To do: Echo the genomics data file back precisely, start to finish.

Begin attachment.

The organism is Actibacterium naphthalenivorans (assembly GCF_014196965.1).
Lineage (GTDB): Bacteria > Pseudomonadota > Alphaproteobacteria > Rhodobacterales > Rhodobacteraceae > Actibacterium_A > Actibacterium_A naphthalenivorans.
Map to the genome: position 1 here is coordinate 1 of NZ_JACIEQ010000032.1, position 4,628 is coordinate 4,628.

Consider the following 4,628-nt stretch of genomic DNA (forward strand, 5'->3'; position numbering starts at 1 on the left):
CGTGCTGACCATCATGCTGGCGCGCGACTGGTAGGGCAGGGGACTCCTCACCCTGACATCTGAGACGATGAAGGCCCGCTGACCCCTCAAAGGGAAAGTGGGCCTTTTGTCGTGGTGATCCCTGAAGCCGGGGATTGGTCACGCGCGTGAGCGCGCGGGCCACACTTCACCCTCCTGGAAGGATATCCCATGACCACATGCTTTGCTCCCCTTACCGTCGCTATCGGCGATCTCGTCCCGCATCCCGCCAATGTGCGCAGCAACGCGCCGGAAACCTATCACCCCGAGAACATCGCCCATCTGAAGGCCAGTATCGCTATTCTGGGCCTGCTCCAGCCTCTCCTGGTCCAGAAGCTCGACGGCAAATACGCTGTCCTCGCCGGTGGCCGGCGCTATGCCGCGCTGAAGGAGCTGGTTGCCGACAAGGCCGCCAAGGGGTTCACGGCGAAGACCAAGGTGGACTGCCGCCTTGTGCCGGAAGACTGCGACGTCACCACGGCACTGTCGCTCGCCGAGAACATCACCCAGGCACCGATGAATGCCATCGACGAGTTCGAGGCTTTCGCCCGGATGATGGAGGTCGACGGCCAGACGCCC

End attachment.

The organism is Actibacterium naphthalenivorans (assembly GCF_014196965.1).
Lineage (GTDB): Bacteria > Pseudomonadota > Alphaproteobacteria > Rhodobacterales > Rhodobacteraceae > Actibacterium_A > Actibacterium_A naphthalenivorans.
Map to the genome: position 1 here is coordinate 1 of NZ_JACIEQ010000032.1, position 4,628 is coordinate 4,628.

Consider the following 4,628-nt stretch of genomic DNA (forward strand, 5'->3'; position numbering starts at 1 on the left):
CGTGCTGACCATCATGCTGGCGCGCGACTGGTAGGGCAGGGGACTCCTCACCCTGACATCTGAGACGATGAAGGCCCGCTGACCCCTCAAAGGGAAAGTGGGCCTTTTGTCGTGGTGATCCCTGAAGCCGGGGATTGGTCACGCGCGTGAGCGCGCGGGCCACACTTCACCCTCCTGGAAGGATATCCCATGACCACATGCTTTGCTCCCCTTACCGTCGCTATCGGCGATCTCGTCCCGCATCCCGCCAATGTGCGCAGCAACGCGCCGGAAACCTATCACCCCGAGAACATCGCCCATCTGAAGGCCAGTATCGCTATTCTGGGCCTGCTCCAGCCTCTCCTGGTCCAGAAGCTCGACGGCAAATACGCTGTCCTCGCCGGTGGCCGGCGCTATGCCGCGCTGAAGGAGCTGGTTGCCGACAAGGCCGCCAAGGGGTTCACGGCGAAGACCAAGGTGGACTGCCGCCTTGTGCCGGAAGACTGCGACGTCACCACGGCACTGTCGCTCGCCGAGAACATCACCCAGGCACCGATGAATGCCATCGACGAGTTCGAGGCTTTCGCCCGGATGATGGAGGTCGACGGCCAGACGCCC